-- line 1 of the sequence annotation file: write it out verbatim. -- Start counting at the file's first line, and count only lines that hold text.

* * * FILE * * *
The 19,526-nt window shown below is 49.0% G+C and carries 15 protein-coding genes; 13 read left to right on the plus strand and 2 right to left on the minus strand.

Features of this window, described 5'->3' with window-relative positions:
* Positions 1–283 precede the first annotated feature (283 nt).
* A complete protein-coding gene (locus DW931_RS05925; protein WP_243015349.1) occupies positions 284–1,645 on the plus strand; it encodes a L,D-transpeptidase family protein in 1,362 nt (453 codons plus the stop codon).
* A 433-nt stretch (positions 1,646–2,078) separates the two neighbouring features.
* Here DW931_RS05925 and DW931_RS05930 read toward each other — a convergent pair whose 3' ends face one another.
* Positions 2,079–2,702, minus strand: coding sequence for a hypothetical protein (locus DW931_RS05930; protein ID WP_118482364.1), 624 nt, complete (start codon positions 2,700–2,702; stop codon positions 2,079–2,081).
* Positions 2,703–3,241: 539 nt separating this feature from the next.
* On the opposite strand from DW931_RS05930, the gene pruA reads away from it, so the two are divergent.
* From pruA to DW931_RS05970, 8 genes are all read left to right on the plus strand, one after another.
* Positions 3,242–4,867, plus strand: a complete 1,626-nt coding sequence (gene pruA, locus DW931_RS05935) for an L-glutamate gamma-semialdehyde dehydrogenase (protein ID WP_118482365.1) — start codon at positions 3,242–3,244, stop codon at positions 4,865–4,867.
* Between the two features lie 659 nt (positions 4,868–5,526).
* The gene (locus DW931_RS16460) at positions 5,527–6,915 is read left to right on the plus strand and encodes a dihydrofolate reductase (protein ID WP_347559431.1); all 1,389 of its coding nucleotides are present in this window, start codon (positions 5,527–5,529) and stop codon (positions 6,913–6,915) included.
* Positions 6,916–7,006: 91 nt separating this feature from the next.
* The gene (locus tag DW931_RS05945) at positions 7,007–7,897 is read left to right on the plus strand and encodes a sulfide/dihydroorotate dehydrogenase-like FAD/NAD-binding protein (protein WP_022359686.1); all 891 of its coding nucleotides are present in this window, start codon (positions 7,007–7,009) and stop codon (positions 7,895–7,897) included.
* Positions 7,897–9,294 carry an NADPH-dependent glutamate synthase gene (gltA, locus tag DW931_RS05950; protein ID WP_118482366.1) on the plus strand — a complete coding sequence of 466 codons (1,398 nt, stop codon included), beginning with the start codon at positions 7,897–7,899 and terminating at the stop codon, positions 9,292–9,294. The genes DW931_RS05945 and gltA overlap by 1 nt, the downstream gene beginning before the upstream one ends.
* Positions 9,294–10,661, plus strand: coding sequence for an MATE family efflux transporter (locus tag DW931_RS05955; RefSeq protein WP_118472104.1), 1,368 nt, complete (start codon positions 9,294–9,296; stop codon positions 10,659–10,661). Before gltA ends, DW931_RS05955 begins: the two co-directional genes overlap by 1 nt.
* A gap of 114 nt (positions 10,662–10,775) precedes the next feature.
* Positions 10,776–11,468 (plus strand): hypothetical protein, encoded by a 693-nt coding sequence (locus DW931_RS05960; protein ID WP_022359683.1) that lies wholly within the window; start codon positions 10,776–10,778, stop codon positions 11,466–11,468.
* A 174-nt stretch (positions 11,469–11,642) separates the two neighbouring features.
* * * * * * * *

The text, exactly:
The 19,526-nt window shown below is 49.0% G+C and carries 15 protein-coding genes; 13 read left to right on the plus strand and 2 right to left on the minus strand.